The FreeBSD Foundation is pleased to announce that Paweł Jakub Dawidek has
been awarded a grant to implement auditdistd daemon.
The FreeBSD audit facility provides fine-grained, configurable logging
of security-relevant events. One of the key purposes of logging
security events is postmortem analysis in case of system compromise.
Currently the kernel can push audit records directly into a file or make
them available through /dev/auditpipe device. Because audit logs are
stored locally by the kernel, an attacker has access to them once the
system is compromised, which enables him to remove trails of his
The auditdistd project goal is to securely and reliabily distribute
audit records over the TCP/IP network from a local auditdistd daemon to
a remote auditdistd daemon. In case of source system compromise,
attacker's activity can be analysed using data collected by the remote
system, as only remote system's audit logs can be trusted then.
The project will conclude in February 2012.
The FreeBSD Foundation is pleased to announce that it has awarded Bjoern
Zeeb a grant to analyze the performance of FreeBSD's IPv6 stack. This
project is jointly sponsored with iXsystems.
Last year, Bjoern improved FreeBSD IPv6 support, allowing the
possibility to build a FreeBSD system without IPv4 support. This project
will continue on this work and concentrate on the kernel, looking at the
performance of FreeBSD's IPv6 stack. Various parties have seen lower
performance when comparing IPv4 to IPv6 on FreeBSD. While the numbers
seem to differ between releases the causes are mostly unknown.
The project will carry out a detailed performance analysis starting with
benchmarking IPv6 to IPv4 to get up-to-date numbers to better understand
where we are. It will then continue to identify the origins of
differences in performance, and where possible, directly address them or
identify areas of future work. Having initial benchmark numbers will
allow changes to be evaluated by re-running the measurements and
quantifying the improvements.
"As the world starts to roll out IPv6 and traffic patterns shift from
IPv4 to IPv6, not only correctness and stability, but also feature
parity and performance matter," said developer Bjoern Zeeb. "Getting the
performance numbers aligning with IPv4 will ensure that our users will
not need more resources when using IPv6."
"ISC uses FreeBSD extensively across our server infrastructure and have
provided IPv6 services to the community since 2002," commented Peter Losher,
ISC Sr. Operations Engineer. "We are excited to support The FreeBSD Foundation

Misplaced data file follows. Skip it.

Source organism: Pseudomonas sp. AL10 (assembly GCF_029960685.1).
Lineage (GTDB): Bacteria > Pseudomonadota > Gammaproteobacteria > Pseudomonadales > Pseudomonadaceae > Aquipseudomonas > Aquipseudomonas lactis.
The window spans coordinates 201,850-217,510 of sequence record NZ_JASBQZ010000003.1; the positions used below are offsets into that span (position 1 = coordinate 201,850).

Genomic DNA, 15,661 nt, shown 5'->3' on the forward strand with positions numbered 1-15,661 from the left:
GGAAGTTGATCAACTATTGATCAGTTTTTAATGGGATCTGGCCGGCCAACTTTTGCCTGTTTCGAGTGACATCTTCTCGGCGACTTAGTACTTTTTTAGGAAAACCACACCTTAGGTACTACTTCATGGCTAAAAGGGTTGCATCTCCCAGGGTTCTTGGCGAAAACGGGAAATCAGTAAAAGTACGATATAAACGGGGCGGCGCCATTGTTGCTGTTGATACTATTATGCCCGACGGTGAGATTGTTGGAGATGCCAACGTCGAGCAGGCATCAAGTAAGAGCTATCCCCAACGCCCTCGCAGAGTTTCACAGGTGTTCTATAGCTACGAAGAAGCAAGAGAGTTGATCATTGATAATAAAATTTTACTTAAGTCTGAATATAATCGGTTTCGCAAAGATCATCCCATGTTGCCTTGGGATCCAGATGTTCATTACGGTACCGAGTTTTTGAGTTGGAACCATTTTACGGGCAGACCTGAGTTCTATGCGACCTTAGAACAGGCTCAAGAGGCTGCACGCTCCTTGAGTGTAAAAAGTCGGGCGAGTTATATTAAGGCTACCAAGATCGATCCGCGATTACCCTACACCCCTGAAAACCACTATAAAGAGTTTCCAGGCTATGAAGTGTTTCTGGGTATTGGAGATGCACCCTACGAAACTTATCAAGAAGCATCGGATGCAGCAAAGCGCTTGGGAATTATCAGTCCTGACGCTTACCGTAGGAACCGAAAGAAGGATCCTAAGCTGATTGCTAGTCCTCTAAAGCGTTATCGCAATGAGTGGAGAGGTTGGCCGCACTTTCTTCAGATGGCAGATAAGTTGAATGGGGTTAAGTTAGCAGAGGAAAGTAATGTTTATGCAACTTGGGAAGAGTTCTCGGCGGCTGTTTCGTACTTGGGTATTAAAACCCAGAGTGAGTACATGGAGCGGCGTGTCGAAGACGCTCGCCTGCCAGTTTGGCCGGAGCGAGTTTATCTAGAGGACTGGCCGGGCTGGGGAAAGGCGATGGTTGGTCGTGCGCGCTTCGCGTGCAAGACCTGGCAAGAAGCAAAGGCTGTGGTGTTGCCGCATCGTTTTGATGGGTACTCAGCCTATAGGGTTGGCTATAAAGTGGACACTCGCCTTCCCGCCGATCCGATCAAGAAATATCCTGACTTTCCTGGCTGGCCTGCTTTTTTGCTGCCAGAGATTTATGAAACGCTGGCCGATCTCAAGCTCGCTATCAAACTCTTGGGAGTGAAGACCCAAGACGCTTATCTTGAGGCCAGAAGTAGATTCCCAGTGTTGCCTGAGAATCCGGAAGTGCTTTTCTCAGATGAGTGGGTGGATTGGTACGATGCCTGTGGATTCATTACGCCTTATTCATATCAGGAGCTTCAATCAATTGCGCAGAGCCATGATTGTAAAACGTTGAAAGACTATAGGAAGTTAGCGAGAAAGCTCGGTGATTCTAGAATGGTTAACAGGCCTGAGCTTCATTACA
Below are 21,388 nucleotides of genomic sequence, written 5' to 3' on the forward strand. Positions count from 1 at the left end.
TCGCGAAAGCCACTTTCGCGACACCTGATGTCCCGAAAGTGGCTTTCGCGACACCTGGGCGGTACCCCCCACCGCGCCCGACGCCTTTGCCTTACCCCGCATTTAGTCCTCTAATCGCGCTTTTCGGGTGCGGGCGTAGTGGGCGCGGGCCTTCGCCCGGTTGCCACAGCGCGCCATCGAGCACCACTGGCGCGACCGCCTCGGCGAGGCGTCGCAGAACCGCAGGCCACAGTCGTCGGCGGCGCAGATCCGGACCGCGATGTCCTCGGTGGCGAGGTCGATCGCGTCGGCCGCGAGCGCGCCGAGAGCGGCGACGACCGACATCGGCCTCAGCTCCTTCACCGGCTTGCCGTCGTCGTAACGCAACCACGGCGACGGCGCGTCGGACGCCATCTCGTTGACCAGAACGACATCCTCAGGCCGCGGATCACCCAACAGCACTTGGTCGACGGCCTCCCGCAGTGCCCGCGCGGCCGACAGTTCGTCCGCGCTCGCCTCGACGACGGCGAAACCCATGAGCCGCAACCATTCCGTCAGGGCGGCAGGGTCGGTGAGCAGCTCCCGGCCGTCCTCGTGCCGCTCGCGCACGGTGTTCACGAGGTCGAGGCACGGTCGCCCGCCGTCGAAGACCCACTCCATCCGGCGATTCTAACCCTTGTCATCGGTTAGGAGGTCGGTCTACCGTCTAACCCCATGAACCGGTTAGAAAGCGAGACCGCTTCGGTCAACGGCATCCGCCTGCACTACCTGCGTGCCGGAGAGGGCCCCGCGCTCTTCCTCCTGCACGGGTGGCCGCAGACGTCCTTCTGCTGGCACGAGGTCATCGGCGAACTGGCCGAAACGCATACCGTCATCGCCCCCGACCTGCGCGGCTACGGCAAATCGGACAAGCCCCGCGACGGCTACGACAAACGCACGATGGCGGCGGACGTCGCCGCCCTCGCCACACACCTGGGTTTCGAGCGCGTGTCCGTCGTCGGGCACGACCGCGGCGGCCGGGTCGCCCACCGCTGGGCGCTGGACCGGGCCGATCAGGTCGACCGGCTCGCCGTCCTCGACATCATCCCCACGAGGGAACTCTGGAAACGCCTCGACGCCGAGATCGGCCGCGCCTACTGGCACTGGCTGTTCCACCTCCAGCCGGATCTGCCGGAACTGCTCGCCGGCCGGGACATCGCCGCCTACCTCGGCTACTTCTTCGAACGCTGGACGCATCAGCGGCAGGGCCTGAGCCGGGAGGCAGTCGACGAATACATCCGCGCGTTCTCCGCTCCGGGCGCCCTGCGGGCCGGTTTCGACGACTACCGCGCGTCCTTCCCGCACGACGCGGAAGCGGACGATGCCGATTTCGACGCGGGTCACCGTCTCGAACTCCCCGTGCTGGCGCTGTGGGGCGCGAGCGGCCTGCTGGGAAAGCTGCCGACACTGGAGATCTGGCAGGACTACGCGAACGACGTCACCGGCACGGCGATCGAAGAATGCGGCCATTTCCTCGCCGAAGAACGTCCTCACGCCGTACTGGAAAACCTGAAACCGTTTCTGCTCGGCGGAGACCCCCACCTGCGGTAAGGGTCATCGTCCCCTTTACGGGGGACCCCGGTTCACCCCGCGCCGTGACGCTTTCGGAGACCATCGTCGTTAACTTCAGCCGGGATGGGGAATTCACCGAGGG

and Bjoern's efforts to improve IPv6 performance in FreeBSD."
Bjoern Zeeb is a consultant based in Germany and has been an active
FreeBSD committer since 2004. He is currently also a member of the
FreeBSD Security and Release Engineering teams.
2011 Project Announcements
The FreeBSD Foundation is pleased to announce that Swinburne University
of Technology's Centre for Advanced Internet Architectures has
been awarded a grant to implement DIFFUSE for FreeBSD.
DIFFUSE (Distributed Firewall and Flow-shaper Using Statistical
Evidence) is an extension to the FreeBSD IPFW firewall subsystem
developed by CAIA. It allows
IPFW to classify traffic based on statistical properties of flows being
observed in realtime, and instantiate network actions across a
distributed set of "action nodes" for particular flows if required.
This project will tidy up and integrate the
prototype into FreeBSD, and incorporate a number of important new
features. Integration of DIFFUSE into FreeBSD will increase FreeBSD's
utility to designers and implementers of FreeBSD-based networking
Network architects frequently require the ability to classify different
traffic types flowing across a network, typically using packet
inspection capabilities of base system tools such as ipfw and pf.
Traffic classification then enables the provision of customized service
levels to different traffic types (such as priority packet queuing and
forwarding, or allocation of specific bandwidth guarantees).
DIFFUSE uses machine learning techniques to enable robust and efficient
classification of IP traffic flows based on their unique statistical
properties in addition to traditional inspection of packet header or
payload contents. DIFFUSE also allows traffic classification to occur in
one place (e.g. in the core of a network) and trigger traffic shaping
and differentiation elsewhere (e.g. at the edges of a network). DIFFUSE
has applications in ISP, residential broadband and large corporate
network scenarios to name a few.
The project will conclude the end of October 2011.
The FreeBSD Foundation is pleased to announce that David Chisnall has been
awarded a grant to implement xlocale APIs to enable porting libc++.
The C standard library (libc) is one of the most important parts of a UNIX